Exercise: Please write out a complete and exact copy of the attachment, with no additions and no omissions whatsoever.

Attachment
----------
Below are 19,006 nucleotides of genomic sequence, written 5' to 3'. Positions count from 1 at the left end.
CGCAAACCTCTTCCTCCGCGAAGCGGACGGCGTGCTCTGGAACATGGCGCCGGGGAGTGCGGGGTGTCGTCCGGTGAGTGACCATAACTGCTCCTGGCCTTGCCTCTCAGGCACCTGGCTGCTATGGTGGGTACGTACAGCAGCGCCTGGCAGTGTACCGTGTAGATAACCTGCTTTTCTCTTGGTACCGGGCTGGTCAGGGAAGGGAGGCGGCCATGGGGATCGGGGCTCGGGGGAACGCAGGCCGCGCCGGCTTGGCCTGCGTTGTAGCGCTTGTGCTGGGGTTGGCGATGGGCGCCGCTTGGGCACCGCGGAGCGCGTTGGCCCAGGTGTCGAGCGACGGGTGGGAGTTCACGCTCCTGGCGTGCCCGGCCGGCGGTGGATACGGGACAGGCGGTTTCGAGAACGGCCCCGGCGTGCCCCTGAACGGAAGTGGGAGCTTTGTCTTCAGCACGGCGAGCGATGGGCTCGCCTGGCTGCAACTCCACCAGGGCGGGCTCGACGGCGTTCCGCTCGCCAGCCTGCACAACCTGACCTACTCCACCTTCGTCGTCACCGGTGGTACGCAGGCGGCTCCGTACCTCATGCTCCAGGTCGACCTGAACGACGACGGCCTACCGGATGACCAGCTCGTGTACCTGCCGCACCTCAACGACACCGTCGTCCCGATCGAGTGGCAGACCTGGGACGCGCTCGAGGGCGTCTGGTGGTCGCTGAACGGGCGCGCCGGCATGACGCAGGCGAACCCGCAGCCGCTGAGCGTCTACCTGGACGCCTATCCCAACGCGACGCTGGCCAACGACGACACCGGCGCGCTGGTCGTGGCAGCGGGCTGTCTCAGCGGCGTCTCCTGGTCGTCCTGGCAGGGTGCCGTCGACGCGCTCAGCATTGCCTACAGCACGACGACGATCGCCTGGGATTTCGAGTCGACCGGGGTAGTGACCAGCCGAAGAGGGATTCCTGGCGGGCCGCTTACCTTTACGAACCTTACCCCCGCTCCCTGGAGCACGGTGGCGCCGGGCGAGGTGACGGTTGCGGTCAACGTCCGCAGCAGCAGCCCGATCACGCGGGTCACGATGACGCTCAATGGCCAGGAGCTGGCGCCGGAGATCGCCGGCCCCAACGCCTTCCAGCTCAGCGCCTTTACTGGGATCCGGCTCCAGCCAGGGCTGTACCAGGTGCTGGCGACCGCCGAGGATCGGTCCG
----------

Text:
Below are 19,006 nucleotides of genomic sequence, written 5' to 3'. Positions count from 1 at the left end.
CGCAAACCTCTTCCTCCGCGAAGCGGACGGCGTGCTCTGGAACATGGCGCCGGGGAGTGCGGGGTGTCGTCCGGTGAGTGACCATAACTGCTCCTGGCCTTGCCTCTCAGGCACCTGGCTGCTATGGTGGGTACGTACAGCAGCGCCTGGCAGTGTACCGTGTAGATAACCTGCTTTTCTCTTGGTACCGGGCTGGTCAGGGAAGGGAGGCGGCCATGGGGATCGGGGCTCGGGGGAACGCAGGCCGCGCCGGCTTGGCCTGCGTTGTAGCGCTTGTGCTGGGGTTGGCGATGGGCGCCGCTTGGGCACCGCGGAGCGCGTTGGCCCAGGTGTCGAGCGACGGGTGGGAGTTCACGCTCCTGGCGTGCCCGGCCGGCGGTGGATACGGGACAGGCGGTTTCGAGAACGGCCCCGGCGTGCCCCTGAACGGAAGTGGGAGCTTTGTCTTCAGCACGGCGAGCGATGGGCTCGCCTGGCTGCAACTCCACCAGGGCGGGCTCGACGGCGTTCCGCTCGCCAGCCTGCACAACCTGACCTACTCCACCTTCGTCGTCACCGGTGGTACGCAGGCGGCTCCGTACCTCATGCTCCAGGTCGACCTGAACGACGACGGCCTACCGGATGACCAGCTCGTGTACCTGCCGCACCTCAACGACACCGTCGTCCCGATCGAGTGGCAGACCTGGGACGCGCTCGAGGGCGTCTGGTGGTCGCTGAACGGGCGCGCCGGCATGACGCAGGCGAACCCGCAGCCGCTGAGCGTCTACCTGGACGCCTATCCCAACGCGACGCTGGCCAACGACGACACCGGCGCGCTGGTCGTGGCAGCGGGCTGTCTCAGCGGCGTCTCCTGGTCGTCCTGGCAGGGTGCCGTCGACGCGCTCAGCATTGCCTACAGCACGACGACGATCGCCTGGGATTTCGAGTCGACCGGGGTAGTGACCAGCCGAAGAGGGATTCCTGGCGGGCCGCTTACCTTTACGAACCTTACCCCCGCTCCCTGGAGCACGGTGGCGCCGGGCGAGGTGACGGTTGCGGTCAACGTCCGCAGCAGCAGCCCGATCACGCGGGTCACGATGACGCTCAATGGCCAGGAGCTGGCGCCGGAGATCGCCGGCCCCAACGCCTTCCAGCTCAGCGCCTTTACTGGGATCCGGCTCCAGCCAGGGCTGTACCAGGTGCTGGCGACCGCCGAGGATCGGTCCG